The BBC Food and Farming Awards

by The Foodie Bugle Reporters1st October 2012

 

Those listeners who tune in to BBC Radio 4’s Food Programme every week and follow @BBCGoodFood and #bbcfoodawards on Twitter, will know that the finalists have now been chosen for the 2012 BBC Food and Farming Awards. Across nine different categories, including best food producer, best food market, Big Food Idea, best street food or takeaway, best food retailer and best farmer, some of the nation’s most talented artisanal food and drink professionals have been showcased as exemplary in their category.

The nominations are sent in from the British public, and a panel of esteemed judges get to taste, cook, visit and interview the nominees to shortlist the most commendable. This year’s judges include Christine Tacon {BBC Rural Affairs Advisory Committee}, Kath Dalmeny {Policy Director of Sustain}, Simon Parkes {author and Food Programme reporter}, Pete Brown {beer writer}, Victoria Moore {wine writer} and Chef Angela Hartnett.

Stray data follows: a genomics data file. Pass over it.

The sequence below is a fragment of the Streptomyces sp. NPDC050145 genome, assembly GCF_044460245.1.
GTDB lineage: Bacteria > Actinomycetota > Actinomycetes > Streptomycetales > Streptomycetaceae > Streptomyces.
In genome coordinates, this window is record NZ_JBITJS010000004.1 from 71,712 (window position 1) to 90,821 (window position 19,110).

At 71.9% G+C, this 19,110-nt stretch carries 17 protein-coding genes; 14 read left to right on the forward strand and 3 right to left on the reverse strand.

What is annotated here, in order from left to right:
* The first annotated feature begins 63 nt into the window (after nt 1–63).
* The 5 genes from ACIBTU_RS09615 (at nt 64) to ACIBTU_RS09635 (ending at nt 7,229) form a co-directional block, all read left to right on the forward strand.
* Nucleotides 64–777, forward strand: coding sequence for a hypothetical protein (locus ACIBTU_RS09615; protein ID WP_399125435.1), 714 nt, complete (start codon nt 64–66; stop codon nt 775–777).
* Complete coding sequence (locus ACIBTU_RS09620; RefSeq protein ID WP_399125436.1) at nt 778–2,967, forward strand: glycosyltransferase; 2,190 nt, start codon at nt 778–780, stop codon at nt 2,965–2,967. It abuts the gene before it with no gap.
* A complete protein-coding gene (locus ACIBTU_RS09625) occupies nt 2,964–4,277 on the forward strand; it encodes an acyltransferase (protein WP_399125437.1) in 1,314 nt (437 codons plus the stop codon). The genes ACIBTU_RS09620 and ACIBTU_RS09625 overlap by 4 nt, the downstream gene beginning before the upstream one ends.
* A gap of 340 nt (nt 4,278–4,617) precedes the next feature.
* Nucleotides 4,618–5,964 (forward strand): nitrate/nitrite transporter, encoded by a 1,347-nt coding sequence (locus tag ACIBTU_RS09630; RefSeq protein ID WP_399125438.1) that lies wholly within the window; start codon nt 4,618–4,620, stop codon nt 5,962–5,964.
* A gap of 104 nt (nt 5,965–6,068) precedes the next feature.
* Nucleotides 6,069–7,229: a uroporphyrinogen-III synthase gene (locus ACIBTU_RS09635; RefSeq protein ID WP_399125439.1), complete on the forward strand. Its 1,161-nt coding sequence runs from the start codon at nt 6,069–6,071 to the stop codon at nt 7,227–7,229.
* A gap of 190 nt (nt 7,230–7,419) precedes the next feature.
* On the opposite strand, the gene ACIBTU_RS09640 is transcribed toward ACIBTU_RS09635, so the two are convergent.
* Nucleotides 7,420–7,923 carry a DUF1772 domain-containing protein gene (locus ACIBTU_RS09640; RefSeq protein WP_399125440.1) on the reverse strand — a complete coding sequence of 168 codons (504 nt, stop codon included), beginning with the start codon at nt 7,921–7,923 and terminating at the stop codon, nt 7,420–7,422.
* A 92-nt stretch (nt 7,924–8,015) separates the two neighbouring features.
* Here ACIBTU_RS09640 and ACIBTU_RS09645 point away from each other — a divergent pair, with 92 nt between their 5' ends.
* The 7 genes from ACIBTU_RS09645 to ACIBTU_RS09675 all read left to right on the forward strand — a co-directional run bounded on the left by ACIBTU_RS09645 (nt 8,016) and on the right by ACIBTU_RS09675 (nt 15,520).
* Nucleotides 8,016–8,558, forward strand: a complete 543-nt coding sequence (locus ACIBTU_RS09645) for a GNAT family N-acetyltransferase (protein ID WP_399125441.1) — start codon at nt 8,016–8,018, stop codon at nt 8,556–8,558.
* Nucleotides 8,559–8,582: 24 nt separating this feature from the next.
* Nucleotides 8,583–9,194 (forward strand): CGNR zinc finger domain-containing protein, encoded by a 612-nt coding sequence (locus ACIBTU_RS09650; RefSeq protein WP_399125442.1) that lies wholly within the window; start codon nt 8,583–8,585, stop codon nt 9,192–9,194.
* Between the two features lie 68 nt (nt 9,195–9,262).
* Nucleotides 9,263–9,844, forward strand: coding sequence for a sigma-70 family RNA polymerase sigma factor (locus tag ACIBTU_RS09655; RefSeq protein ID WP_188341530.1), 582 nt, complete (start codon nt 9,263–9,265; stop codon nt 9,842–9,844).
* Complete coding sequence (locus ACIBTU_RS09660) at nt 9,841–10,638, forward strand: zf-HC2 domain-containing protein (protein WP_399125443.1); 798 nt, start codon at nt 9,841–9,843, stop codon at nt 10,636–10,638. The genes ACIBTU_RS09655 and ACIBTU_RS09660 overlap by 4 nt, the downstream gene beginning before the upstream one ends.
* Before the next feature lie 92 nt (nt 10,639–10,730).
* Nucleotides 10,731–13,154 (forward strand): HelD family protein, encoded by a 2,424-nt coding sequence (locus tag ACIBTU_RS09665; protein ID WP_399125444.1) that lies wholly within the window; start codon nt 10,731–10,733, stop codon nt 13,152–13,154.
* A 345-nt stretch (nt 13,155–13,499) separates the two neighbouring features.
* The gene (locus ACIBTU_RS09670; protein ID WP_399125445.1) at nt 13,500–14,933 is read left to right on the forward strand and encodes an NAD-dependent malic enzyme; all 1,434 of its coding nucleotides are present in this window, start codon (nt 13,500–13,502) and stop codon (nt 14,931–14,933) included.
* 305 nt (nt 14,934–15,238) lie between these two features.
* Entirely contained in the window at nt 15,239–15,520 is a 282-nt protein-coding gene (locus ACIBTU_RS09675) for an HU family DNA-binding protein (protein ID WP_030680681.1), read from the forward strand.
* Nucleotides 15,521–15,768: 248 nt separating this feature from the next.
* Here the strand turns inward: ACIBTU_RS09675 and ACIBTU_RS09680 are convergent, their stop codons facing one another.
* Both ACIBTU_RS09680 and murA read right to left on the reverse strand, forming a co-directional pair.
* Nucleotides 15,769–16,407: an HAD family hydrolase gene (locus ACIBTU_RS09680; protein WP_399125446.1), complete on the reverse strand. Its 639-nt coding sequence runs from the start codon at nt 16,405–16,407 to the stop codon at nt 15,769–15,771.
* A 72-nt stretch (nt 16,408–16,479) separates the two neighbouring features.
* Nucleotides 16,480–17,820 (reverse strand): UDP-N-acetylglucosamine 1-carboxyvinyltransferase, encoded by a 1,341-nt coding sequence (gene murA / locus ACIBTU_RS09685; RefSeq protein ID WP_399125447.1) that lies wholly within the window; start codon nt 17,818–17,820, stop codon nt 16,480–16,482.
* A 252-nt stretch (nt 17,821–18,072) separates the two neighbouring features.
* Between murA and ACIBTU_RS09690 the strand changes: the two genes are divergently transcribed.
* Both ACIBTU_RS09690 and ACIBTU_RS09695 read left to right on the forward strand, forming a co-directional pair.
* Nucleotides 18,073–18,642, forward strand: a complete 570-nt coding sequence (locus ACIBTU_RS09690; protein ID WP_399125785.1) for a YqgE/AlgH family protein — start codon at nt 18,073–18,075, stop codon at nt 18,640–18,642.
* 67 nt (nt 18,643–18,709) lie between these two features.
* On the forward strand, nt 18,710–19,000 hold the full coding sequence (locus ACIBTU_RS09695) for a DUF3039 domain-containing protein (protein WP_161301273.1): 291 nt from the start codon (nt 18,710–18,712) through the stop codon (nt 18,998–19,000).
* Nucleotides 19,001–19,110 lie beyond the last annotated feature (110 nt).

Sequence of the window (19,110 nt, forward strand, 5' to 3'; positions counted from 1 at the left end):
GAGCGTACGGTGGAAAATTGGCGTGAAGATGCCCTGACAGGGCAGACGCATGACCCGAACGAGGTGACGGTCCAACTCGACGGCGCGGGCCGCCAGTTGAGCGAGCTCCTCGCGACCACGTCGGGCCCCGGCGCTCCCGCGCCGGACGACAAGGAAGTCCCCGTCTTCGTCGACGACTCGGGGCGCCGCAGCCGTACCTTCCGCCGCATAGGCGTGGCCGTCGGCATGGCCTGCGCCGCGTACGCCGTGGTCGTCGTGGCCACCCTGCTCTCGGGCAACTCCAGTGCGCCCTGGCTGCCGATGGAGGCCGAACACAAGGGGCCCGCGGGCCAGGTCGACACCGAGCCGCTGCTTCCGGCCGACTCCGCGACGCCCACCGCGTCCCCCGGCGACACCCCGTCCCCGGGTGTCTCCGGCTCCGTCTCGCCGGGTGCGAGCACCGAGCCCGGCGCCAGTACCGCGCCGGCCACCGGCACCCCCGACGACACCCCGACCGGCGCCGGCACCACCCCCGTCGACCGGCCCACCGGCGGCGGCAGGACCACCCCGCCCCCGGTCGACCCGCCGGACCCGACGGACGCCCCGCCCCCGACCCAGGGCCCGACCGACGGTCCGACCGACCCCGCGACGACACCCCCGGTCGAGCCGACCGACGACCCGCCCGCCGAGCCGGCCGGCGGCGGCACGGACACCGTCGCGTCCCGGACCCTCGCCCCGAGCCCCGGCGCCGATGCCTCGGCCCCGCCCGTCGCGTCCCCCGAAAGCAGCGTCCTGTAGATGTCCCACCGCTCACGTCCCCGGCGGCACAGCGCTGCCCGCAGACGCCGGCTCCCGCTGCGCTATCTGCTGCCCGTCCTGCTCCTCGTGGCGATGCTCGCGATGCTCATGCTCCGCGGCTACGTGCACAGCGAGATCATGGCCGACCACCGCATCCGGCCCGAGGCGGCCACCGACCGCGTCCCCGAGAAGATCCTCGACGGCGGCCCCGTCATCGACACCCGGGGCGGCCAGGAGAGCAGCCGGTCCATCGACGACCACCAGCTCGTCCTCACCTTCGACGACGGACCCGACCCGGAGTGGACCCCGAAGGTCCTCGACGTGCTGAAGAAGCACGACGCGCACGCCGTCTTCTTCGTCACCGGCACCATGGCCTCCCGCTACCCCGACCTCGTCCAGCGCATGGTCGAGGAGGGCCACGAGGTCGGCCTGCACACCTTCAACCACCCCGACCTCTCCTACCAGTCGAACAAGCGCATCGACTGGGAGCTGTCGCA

The award ceremony will be held on Wednesday 28th November 2012, 2pm, at the NEC in Birmingham, and if you wish to apply for free tickets, click here.

To find out more about the importance of these awards and their significance in today’s food scene, we wrote to Dan Saladino, the producer and co-presenter, alongside Sheila Dillon, of The Food Programme. Here is what he revealed about the making of the show.

 

TFB: Dan, how long have you been producing The Food Programme and when were you brought in to work on the series in the first place?